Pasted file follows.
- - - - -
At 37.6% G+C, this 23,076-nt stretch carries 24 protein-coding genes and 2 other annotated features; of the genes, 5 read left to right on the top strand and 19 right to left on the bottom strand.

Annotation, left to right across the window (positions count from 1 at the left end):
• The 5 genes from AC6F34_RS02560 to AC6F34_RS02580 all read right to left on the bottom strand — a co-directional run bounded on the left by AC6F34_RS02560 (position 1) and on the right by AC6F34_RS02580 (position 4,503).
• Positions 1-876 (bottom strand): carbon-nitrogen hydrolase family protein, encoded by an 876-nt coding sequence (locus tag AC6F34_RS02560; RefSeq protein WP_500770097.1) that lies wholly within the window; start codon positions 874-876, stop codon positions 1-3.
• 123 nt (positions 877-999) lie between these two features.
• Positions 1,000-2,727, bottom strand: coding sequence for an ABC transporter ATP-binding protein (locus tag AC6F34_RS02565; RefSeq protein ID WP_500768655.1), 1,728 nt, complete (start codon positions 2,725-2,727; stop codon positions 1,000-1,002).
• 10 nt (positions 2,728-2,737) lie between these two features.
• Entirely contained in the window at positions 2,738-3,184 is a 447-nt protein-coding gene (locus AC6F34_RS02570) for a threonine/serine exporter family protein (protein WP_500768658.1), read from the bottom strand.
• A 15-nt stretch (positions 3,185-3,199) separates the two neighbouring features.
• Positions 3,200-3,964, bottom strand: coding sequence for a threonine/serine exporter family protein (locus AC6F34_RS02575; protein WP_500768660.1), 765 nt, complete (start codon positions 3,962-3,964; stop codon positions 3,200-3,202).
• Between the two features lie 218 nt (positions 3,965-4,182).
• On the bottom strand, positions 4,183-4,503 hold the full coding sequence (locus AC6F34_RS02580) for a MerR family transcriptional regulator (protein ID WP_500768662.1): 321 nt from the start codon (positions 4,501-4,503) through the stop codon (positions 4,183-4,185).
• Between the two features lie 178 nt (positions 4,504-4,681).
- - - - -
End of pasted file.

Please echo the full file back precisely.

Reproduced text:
At 37.6% G+C, this 23,076-nt stretch carries 24 protein-coding genes and 2 other annotated features; of the genes, 5 read left to right on the top strand and 19 right to left on the bottom strand.

Annotation, left to right across the window (positions count from 1 at the left end):
• The 5 genes from AC6F34_RS02560 to AC6F34_RS02580 all read right to left on the bottom strand — a co-directional run bounded on the left by AC6F34_RS02560 (position 1) and on the right by AC6F34_RS02580 (position 4,503).
• Positions 1-876 (bottom strand): carbon-nitrogen hydrolase family protein, encoded by an 876-nt coding sequence (locus tag AC6F34_RS02560; RefSeq protein WP_500770097.1) that lies wholly within the window; start codon positions 874-876, stop codon positions 1-3.
• 123 nt (positions 877-999) lie between these two features.
• Positions 1,000-2,727, bottom strand: coding sequence for an ABC transporter ATP-binding protein (locus tag AC6F34_RS02565; RefSeq protein ID WP_500768655.1), 1,728 nt, complete (start codon positions 2,725-2,727; stop codon positions 1,000-1,002).
• 10 nt (positions 2,728-2,737) lie between these two features.
• Entirely contained in the window at positions 2,738-3,184 is a 447-nt protein-coding gene (locus AC6F34_RS02570) for a threonine/serine exporter family protein (protein WP_500768658.1), read from the bottom strand.
• A 15-nt stretch (positions 3,185-3,199) separates the two neighbouring features.
• Positions 3,200-3,964, bottom strand: coding sequence for a threonine/serine exporter family protein (locus AC6F34_RS02575; protein WP_500768660.1), 765 nt, complete (start codon positions 3,962-3,964; stop codon positions 3,200-3,202).
• Between the two features lie 218 nt (positions 3,965-4,182).
• On the bottom strand, positions 4,183-4,503 hold the full coding sequence (locus AC6F34_RS02580) for a MerR family transcriptional regulator (protein ID WP_500768662.1): 321 nt from the start codon (positions 4,501-4,503) through the stop codon (positions 4,183-4,185).
• Between the two features lie 178 nt (positions 4,504-4,681).